If you know how government works (or doesn’t) and followed last week’s quick reversal of a Montana Department of Revenue (DOR) proposed rule to limit taproom hours, you might be as amazed as I am.
Government officials usually dig in deep and don’t like to admit mistakes, but in less than a week, we saw a rapid and decisive turnaround by the DOR and even an admission that the agency hadn’t properly thought out the proposed rule before throwing it out into the public arena.
You might be saying, “No Big Deal,” but for me, this little skirmish has a big back story.
First of all, DOR director Dan Bucks deserves some kudos from brewers and taproom patrons for stepping in and stopping a runaway train before it picked up any speed. He immediately recognized that the proposed rule was way off track and quickly pulled it. Anybody who has dealt with government agencies should know that doesn’t happen very often.
But there’s more, a lot more. The proposed rule had no formal basis and was little more than a perceived solution looking for a problem that didn’t exist. There were two written complaints from the Montana State Brewers Association (MSBA) about Yellowstone Valley Brewing of Billings, a former MSBA member, but neither complaint addressed the issue of taproom hours, let alone consumption or alleged serving of beer after 8 pm, which was the target of the proposed rule.
Bucks told me that there had been phone complaints, but no formal record kept of those calls, nor were there any written complaints about any brewery abusing the 8 pm limit for serving beer. So, I must ask, why was this rule even proposed?
Most people in the taprooms think it was because the Montana Tavern Association (MTA) was behind the scenes puling the strings, but Bucks denies that and there’s definitely no evidence that the MTA had anything to do with the rule. Bucks admitted that some of the alleged phone complaints could have come from tavern owners, but no official involvement by MTA.
I’m sure some tavern owners would welcome the taprooms being knocked back a few notches, but I happen to believe Bucks that the MTA wasn’t involved in a backstage plot to rapidly force this rule into reality.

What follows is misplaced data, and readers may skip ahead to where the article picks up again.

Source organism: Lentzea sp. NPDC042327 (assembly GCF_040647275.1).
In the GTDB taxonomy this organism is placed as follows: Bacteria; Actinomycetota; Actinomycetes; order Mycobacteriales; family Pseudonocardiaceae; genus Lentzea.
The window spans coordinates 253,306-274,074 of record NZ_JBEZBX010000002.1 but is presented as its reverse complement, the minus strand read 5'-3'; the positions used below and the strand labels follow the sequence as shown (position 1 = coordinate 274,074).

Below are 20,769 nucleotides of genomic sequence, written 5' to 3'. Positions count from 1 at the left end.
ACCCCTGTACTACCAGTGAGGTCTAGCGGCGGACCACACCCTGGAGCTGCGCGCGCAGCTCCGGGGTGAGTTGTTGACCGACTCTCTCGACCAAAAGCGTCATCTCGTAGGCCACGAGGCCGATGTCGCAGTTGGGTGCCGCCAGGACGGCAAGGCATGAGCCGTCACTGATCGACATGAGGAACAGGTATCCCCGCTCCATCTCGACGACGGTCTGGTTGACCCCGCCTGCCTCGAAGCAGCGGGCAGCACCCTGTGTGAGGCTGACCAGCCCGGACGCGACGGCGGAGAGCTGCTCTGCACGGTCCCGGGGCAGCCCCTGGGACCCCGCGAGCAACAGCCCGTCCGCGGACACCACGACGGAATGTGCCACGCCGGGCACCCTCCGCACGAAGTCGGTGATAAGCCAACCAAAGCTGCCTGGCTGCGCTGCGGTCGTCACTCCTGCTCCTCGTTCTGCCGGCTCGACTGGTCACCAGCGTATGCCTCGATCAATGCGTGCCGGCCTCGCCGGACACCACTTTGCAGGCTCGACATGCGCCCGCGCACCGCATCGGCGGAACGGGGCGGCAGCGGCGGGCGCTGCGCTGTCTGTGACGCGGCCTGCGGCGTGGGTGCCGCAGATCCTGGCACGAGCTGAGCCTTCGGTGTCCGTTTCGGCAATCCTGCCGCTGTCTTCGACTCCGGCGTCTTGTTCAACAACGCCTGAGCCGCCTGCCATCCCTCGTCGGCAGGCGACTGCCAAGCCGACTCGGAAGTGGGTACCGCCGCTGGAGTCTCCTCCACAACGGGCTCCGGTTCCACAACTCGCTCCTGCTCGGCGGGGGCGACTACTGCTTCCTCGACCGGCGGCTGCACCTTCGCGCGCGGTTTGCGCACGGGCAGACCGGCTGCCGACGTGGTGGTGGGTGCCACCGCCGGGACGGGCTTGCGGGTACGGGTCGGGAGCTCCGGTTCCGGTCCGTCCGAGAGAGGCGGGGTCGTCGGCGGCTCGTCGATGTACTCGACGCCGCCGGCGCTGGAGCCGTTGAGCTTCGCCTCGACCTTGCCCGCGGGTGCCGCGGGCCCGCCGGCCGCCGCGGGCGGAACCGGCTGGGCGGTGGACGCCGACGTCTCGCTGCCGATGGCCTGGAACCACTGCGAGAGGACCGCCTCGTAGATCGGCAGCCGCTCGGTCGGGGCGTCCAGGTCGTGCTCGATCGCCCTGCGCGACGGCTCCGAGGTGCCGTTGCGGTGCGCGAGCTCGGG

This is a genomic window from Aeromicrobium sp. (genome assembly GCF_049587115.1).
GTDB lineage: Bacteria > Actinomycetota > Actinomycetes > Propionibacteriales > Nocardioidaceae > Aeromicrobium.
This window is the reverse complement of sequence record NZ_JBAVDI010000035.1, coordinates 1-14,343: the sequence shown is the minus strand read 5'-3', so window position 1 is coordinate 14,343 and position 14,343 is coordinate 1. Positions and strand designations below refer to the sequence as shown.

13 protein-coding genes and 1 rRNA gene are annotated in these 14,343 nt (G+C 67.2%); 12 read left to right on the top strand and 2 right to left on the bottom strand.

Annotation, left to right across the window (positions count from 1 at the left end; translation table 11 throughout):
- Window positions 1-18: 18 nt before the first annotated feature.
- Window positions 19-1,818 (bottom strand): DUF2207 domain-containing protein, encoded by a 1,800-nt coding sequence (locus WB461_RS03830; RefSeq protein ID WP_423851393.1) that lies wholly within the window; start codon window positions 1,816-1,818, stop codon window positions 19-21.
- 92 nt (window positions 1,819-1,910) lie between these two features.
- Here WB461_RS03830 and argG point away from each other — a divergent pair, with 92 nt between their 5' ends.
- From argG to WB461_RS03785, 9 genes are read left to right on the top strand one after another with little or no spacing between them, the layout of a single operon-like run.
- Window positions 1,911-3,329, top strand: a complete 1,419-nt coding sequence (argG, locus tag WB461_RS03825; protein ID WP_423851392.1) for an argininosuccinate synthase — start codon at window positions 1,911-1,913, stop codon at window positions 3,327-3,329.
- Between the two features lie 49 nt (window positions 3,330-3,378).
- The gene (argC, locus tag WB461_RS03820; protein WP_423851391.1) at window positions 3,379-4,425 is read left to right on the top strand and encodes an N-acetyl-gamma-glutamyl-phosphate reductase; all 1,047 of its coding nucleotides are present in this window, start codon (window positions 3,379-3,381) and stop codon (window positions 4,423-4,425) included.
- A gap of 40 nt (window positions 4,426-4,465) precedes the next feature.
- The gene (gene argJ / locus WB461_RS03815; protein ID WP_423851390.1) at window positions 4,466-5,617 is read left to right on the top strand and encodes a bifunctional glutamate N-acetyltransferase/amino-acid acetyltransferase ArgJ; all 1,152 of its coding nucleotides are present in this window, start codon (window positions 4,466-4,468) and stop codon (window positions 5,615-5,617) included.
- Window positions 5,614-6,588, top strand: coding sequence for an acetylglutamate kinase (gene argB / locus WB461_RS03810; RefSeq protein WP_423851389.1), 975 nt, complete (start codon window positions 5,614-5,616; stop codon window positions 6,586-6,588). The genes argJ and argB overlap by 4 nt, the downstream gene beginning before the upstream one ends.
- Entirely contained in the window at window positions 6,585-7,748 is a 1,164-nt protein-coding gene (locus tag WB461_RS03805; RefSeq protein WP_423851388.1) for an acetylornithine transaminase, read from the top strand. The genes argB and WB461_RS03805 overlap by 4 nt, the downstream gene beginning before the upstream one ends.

I suspect we’ll never know the answer, but the next best theory would be DOR staff bias against brewers and taprooms. I hope this isn’t the case, but it sort of smells like it. If so, I hope it doesn’t surface again.
Serendipity is a wonderful thing, and for the brewers, this entire exercise turned out just fine. Now, the brewmasters know they have political clout. People frequenting taprooms will make calls, write emails and go to hearings to support their local brewer. Or as one taproom fan warned in the comments section of my report about the rule being pulled: “There are two things that will send masses of people to hearings in Montana, messing with our rivers or our beer.”
So, for our political leaders, listen up. Tread lightly on our brewers. If you don’t, you’ll have a fight on your hands.
And craft beer devotees might get another chance.
While out on the Beer Trail doing the Microbrew Montana series, I’ve heard a plethora of gossip and rumors about planned legislation for the next legislative session. The MSBA might hire a lobbyist to help them win some more relaxed rules such as longer hours, spiking the restriction against large brewers (more than 10,000 barrels per year) not selling beer in tasting rooms, or allowing breweries to make stronger beer (currently limited to 8.75 percent by volume). On the other hand, some brewers seem quite content with the current situation, and might opt to concentrate on defending the status quo. In any regard, some of these proposals will surely end up in legislative bills, so stay tuned and be ready to help support your local brewer. I’ll do my best to report on any bills in the hopper.